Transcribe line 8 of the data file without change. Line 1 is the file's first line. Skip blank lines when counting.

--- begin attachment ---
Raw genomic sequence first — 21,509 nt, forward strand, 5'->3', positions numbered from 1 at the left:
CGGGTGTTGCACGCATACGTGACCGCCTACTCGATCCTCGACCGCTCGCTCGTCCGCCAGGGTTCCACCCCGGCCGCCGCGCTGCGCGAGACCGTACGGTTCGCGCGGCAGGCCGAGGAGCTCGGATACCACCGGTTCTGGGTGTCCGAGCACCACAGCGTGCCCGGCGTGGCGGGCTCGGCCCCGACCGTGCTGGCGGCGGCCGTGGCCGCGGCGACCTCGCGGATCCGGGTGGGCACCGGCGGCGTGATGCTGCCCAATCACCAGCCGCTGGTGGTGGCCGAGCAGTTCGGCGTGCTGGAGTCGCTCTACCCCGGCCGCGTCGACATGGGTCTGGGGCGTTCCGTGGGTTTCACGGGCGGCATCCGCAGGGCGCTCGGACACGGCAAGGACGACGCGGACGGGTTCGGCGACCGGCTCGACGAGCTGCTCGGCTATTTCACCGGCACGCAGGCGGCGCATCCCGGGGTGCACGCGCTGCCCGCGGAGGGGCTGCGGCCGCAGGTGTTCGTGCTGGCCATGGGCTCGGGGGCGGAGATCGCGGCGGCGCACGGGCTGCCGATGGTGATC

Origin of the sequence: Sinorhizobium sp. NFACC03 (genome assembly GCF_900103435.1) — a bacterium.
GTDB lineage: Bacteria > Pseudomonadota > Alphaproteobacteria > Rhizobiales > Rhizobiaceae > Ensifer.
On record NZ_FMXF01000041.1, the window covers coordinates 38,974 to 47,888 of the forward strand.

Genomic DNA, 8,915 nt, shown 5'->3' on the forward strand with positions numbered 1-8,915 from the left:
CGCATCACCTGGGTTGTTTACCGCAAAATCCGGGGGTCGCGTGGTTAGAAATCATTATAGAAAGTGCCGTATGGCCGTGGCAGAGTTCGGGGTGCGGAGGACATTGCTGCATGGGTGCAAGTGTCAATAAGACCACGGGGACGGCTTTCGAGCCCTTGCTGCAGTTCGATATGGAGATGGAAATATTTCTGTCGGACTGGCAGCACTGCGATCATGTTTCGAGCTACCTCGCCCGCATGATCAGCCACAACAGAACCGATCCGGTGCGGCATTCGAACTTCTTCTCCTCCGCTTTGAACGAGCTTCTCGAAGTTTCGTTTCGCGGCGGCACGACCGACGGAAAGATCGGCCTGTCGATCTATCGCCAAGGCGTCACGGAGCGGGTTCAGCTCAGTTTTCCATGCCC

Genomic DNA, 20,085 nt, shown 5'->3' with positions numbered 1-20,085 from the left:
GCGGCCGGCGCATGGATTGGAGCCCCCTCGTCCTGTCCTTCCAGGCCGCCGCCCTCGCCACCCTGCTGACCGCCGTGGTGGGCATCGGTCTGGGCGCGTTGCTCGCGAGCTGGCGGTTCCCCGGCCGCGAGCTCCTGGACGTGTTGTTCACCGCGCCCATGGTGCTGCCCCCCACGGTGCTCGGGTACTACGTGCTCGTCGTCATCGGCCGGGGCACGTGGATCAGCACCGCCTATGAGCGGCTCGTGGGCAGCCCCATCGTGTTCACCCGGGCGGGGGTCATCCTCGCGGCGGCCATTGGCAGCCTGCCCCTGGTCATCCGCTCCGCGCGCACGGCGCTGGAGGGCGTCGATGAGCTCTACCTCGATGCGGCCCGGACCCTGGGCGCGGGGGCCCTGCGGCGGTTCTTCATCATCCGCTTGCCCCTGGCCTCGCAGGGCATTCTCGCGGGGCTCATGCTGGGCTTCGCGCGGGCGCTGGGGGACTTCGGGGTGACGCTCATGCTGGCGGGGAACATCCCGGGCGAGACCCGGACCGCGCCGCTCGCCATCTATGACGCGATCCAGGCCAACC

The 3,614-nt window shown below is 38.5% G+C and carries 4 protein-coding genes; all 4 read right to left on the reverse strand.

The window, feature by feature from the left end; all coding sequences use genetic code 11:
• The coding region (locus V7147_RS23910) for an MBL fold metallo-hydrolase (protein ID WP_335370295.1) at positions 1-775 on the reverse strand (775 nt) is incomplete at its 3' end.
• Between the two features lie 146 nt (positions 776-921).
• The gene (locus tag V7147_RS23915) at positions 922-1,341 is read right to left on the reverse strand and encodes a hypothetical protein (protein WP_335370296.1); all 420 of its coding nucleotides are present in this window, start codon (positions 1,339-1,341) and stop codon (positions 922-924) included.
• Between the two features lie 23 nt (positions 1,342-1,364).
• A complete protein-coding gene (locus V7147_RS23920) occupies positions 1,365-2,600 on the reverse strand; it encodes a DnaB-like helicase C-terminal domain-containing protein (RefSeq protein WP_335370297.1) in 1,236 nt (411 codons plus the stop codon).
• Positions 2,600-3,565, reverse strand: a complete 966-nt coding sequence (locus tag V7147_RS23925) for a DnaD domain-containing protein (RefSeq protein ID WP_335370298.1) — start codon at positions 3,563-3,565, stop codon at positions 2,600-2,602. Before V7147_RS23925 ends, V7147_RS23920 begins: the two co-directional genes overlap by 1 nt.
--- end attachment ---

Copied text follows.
Genomic DNA, 20,085 nt, shown 5'->3' with positions numbered 1-20,085 from the left: